In April, United Nations (UN) Secretary-General, António Guterres, urged the world’s governments and policy-makers to prioritize women and girls in Covid-19 policies. This is because they represent a majority of the pandemic’s victims, not in terms of mortality, but economically and socially, simply by virtue of their gender.


A month after Guterres’ injunction, female politicians from seven African countries gathered in an African Union teleconference to discuss ways to enhance their leadership in the Covid-19 response.

The meeting was chaired by Naledi Pandor, South Africa’s Minister of International Relations and Cooperation, and Kenya’s Raychelle Awuor Omamo, Cabinet Secretary for Foreign Affairs, supported by UN Deputy Secretary-General, Amina J Mohammed from Nigeria.

They all agreed that, given the adverse impact on women, the deficits in gendered leadership, and the rise of women on the frontlines of the pandemic, a profound paradigm shift on the continent was needed. The meeting underscored the fact that business cannot, and should not, continue as usual.

However, commitment alone is not enough. The conditions that make inclusion possible are quite complex. Based in Nairobi, public health practitioner, Lolem Ngong, an American with enduring Cameroonian roots, is Chief of Staff at Amref Health Africa, an NGO committed to improving healthcare systems across the continent. In her view, leadership within the sector varies widely, especially through the gender lens.


“I think women in public health crave to see other women around the table, they want to make sure that the voice of frontline workers [who are mostly women] are represented and that they’re working to create a better life for the communities that they serve. This spirit drives leadership [in the sector]. It’s not to say that men [in public health] don’t do this but I think the experience of men is quite different. They have either been in authoritative positions or seen other men in similar positions and this drives a certain style of leadership,” posits Ngong.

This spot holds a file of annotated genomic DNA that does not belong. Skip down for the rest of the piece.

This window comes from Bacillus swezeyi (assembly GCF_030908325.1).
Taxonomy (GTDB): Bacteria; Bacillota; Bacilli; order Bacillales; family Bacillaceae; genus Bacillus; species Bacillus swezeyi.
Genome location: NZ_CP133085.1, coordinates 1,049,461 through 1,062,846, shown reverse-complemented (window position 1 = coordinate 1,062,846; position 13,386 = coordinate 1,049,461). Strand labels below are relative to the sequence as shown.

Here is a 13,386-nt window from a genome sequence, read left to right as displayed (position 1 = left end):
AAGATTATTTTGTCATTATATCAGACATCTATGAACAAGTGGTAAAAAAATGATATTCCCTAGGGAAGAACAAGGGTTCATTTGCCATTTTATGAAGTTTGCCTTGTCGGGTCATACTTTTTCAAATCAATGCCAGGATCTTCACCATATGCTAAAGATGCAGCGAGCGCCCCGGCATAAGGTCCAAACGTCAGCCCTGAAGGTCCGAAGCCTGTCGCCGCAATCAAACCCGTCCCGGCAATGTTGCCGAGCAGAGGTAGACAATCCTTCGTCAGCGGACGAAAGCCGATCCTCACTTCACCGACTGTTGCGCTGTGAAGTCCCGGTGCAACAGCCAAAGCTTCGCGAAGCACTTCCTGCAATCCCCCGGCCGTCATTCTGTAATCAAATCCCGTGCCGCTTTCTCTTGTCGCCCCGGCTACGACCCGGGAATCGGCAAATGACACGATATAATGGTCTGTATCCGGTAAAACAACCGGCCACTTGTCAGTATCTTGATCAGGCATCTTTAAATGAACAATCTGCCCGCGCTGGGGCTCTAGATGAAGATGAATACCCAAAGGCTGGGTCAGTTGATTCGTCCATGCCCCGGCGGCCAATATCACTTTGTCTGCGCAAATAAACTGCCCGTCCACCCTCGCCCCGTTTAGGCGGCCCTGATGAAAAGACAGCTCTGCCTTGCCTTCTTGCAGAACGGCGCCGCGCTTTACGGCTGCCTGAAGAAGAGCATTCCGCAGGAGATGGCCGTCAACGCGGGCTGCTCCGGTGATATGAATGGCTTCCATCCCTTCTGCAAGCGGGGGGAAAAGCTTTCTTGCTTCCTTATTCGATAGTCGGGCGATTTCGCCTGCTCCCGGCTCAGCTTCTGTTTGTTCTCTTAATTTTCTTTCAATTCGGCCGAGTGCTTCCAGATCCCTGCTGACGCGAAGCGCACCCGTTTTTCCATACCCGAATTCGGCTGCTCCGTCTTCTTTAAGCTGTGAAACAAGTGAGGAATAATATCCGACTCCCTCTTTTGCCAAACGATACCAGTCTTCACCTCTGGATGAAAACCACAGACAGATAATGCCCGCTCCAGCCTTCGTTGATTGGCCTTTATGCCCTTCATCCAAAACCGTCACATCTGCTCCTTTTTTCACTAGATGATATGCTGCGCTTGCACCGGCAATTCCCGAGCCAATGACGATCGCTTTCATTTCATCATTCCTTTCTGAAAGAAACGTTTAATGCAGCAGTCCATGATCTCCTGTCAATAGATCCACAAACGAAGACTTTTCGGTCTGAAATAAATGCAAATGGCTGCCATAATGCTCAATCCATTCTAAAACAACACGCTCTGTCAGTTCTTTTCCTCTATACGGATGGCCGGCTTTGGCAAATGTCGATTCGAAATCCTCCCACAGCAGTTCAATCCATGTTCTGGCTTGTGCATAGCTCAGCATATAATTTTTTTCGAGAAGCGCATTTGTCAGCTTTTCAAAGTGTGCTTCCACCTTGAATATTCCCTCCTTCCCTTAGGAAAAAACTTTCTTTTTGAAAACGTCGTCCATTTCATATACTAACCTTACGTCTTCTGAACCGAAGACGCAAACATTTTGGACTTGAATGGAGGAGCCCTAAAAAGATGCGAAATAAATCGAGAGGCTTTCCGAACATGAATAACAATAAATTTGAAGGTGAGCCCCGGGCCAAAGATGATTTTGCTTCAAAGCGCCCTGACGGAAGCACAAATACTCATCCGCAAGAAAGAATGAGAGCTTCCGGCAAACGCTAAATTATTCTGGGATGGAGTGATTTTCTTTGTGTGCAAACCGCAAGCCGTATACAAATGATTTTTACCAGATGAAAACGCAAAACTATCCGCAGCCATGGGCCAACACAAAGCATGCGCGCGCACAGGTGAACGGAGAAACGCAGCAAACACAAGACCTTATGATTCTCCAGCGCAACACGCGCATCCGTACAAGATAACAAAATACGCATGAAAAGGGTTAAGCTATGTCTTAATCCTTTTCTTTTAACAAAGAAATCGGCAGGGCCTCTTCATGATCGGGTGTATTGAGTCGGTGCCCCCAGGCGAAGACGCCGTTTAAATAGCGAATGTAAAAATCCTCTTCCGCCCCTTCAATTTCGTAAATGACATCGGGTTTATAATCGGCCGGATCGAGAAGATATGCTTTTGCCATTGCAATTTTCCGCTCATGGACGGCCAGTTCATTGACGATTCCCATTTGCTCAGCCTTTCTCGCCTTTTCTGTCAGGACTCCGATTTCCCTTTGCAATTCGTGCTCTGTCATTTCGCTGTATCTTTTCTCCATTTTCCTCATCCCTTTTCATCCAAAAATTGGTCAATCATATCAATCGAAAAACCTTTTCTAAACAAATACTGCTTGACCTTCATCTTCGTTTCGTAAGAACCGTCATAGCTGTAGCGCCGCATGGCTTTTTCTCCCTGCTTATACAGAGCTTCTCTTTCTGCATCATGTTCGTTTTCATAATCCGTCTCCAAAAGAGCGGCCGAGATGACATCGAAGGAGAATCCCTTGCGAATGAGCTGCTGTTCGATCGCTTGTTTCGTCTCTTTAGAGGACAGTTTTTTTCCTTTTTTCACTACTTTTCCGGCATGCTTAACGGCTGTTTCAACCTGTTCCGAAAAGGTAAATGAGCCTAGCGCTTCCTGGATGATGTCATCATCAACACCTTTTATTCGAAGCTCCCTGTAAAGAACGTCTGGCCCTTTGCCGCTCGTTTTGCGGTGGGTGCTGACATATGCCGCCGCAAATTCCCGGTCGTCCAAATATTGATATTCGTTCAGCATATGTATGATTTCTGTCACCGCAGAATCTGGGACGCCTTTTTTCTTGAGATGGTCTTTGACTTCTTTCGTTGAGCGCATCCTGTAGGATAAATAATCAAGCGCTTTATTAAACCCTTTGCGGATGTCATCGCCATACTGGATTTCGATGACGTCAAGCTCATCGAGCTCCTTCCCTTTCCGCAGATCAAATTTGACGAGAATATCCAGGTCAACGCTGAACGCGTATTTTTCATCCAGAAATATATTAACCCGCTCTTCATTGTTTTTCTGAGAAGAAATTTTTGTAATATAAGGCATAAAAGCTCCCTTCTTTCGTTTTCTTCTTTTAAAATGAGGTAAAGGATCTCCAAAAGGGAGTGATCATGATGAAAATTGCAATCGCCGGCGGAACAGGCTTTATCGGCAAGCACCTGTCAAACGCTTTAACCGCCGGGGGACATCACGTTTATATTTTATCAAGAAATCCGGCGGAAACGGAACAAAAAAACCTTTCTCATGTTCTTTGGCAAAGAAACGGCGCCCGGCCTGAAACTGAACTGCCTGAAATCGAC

However, even within public health, there isn’t a prescriptive feminine, ‘one-size-fits-all’ kind of leadership.

For Ngong, her own role during this pandemic has been particularly varied given the evolving situation.

“Building on the work of dedicated colleagues at Amref, my role has mostly revolved around trying to streamline processes, strategy and advising on issues. During this pandemic we all work unusual hours, it could be 6AM to 11PM… it’s intense, but it’s part of our commitment and it’s leadership. As a leader in this pandemic, I have found that I’ve really had to draw on a lot of my skills and introspect,” she says.


Beyond differing approaches, there is also a major blind-spot in gender responses to Covid-19, and similar crises, in Africa.

“We can throw out numbers when talking about [female] representation [in Africa] across the board. But the truth is, within public health, we just don’t have the data. This points to why our policies are so gender-blind. What do you use to inform policy? You need data!”

“Covid-19 has undone almost a year’s worth of work. In parts of northern Kenya, families are taking advantage of the prolonged period that kids have been at home to perform FGM in the cover of darkness.”

The lack of gender-specific data points to why even growing female representation, even at the higher level, is still having lacklustre results for women on the ground, particularly during this pandemic.

Nevertheless, there have been coordinated efforts from women, in other sectors of society, to safeguard those affected by these policies.

Amina Abdulla is Country Director at Concern Worldwide, a global NGO operating in Kenya. Since the start of the pandemic, she’s noticed that progress made on women’s rights issues, such as eradicating child marriage and female genital mutilation (FGM), has been eroding.